What They Do Not Teach in Conservation Schools - Benny Kuriakose
This is the recording of the talk Dr. Benny Kuriakose gave on 4th July on the above topic. The meeting was organised under the new initiative Mentoring Heritage Conservators Initiative Facilitated by Sanjay Dhar, the famous art conservator. Sreekumar Menon, the famous art conservator is the host.
The conservation practice can be different from what many learn in schools. There is a proverb in Malayalam which says that the "cow in the book will not eat grass". In the talk, I am not talking about the bookish knowledge, but about the experience I have gained from the numerous projects done during the last 35 years. At the beginning of the career, everybody makes mistakes, but it is important that the mistakes are not repeated. I took my Masters Degree in Conservation Studies from the University of York and at that time, there was no course in India in this subject which one can opt for. When I came back from the United Kingdom in 1987, architectural conservation was not given any importance and the general thought was that only the monuments such as the Taj Mahal or Red Fort were to be conserved. There were hardly any examples to be followed. I did some of the earlier INTACH projects, but they were mostly in the form of reports.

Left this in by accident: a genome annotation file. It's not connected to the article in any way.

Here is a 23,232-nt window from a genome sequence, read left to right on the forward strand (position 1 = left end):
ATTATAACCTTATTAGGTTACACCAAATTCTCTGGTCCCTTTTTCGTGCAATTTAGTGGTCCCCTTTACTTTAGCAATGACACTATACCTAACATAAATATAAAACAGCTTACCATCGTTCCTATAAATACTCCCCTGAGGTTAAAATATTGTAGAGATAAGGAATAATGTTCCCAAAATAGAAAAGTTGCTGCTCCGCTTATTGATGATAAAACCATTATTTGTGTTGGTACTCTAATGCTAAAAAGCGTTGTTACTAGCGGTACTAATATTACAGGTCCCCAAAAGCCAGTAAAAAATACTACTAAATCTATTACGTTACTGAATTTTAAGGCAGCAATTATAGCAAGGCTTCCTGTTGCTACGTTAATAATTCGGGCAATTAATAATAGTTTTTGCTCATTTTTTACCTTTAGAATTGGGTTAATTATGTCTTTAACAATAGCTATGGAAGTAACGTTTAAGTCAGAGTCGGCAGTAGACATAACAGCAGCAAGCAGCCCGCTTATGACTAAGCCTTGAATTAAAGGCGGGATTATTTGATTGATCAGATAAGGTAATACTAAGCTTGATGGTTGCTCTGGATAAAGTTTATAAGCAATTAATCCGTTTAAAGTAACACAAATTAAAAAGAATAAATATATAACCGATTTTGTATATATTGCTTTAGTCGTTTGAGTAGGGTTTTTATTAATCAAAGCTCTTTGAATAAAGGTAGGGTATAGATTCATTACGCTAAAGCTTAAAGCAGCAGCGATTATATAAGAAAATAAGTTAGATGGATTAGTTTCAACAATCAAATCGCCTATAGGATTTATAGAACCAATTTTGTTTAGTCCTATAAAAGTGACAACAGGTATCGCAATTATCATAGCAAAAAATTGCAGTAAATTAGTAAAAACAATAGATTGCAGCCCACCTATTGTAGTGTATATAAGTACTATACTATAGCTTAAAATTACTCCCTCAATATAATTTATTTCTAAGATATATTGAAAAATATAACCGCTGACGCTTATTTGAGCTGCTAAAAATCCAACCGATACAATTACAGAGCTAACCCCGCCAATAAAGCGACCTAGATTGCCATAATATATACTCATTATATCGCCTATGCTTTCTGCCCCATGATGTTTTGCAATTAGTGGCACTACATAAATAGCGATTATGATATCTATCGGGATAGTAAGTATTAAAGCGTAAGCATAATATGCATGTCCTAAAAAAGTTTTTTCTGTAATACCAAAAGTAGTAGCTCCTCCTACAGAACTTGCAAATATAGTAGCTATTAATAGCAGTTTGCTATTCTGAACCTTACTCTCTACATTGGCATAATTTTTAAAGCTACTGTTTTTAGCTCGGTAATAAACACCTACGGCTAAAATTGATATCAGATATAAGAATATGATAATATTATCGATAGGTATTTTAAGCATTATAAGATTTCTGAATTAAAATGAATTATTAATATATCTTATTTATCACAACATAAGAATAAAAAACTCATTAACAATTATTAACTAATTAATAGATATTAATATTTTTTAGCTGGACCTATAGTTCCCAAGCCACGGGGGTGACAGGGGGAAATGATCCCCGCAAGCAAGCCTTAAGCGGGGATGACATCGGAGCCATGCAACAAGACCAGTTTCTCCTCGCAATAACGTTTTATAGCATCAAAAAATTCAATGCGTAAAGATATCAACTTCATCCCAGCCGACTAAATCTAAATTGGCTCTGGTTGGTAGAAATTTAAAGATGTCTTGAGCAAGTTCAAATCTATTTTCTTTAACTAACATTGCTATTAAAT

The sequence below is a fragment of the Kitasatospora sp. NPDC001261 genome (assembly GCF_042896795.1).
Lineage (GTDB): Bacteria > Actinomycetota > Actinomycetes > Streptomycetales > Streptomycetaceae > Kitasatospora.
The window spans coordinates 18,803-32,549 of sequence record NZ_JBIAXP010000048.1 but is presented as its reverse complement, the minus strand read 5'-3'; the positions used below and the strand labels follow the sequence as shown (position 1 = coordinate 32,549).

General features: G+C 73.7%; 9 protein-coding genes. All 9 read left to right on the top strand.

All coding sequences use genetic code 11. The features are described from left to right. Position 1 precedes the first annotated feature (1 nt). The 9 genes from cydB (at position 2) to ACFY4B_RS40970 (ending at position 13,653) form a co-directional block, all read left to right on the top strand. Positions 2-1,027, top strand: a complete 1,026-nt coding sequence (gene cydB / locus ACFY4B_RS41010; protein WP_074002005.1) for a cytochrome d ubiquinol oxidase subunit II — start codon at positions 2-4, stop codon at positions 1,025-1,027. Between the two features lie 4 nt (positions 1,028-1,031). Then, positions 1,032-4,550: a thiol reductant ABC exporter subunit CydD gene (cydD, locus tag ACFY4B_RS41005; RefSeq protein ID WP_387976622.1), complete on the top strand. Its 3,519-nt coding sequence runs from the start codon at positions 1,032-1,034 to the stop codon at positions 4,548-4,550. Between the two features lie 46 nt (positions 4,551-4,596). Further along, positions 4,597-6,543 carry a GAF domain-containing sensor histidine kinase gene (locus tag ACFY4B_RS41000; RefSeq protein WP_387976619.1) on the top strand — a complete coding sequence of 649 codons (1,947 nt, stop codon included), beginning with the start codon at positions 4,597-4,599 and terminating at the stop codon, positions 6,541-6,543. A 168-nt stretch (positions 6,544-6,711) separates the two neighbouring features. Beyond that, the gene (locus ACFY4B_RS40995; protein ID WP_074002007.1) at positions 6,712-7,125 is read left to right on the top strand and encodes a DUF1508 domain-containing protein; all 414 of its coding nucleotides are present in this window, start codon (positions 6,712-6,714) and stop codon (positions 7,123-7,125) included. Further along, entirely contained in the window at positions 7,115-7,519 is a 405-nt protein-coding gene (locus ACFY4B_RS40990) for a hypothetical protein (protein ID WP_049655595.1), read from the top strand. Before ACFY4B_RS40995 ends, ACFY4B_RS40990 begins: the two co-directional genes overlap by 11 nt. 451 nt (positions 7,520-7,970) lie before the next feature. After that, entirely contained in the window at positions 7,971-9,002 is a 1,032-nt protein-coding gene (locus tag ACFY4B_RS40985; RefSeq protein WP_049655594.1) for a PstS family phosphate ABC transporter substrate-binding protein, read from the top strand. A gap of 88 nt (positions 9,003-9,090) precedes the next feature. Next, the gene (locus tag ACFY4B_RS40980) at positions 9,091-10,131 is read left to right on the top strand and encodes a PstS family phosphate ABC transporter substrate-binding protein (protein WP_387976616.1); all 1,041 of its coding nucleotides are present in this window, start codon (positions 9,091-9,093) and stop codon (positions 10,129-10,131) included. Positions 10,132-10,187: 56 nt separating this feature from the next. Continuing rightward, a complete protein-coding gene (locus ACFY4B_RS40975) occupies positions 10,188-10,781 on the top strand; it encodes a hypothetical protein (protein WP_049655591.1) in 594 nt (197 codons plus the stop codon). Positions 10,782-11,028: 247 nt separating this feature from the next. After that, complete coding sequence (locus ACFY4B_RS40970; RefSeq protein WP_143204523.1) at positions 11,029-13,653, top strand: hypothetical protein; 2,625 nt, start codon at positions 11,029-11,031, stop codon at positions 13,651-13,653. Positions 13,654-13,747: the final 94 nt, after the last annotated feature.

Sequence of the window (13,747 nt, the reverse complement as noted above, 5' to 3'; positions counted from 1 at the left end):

Compared with the design of new buildings, conservation requires a higher level of knowledge. The traditional knowledge of the craftsmen becomes very important in this case. They do not realize that many of the things they know as of any great importance or part of the knowledge system. All these years, I learnt a lot from the craftsmen I worked with and this is very different from the bookish knowledge. You need to develop an intuition in you and it comes with experience. There is no need to know the complex calculations in structural engineering etc., but the basic principles and knowledge about materials and techniques are required.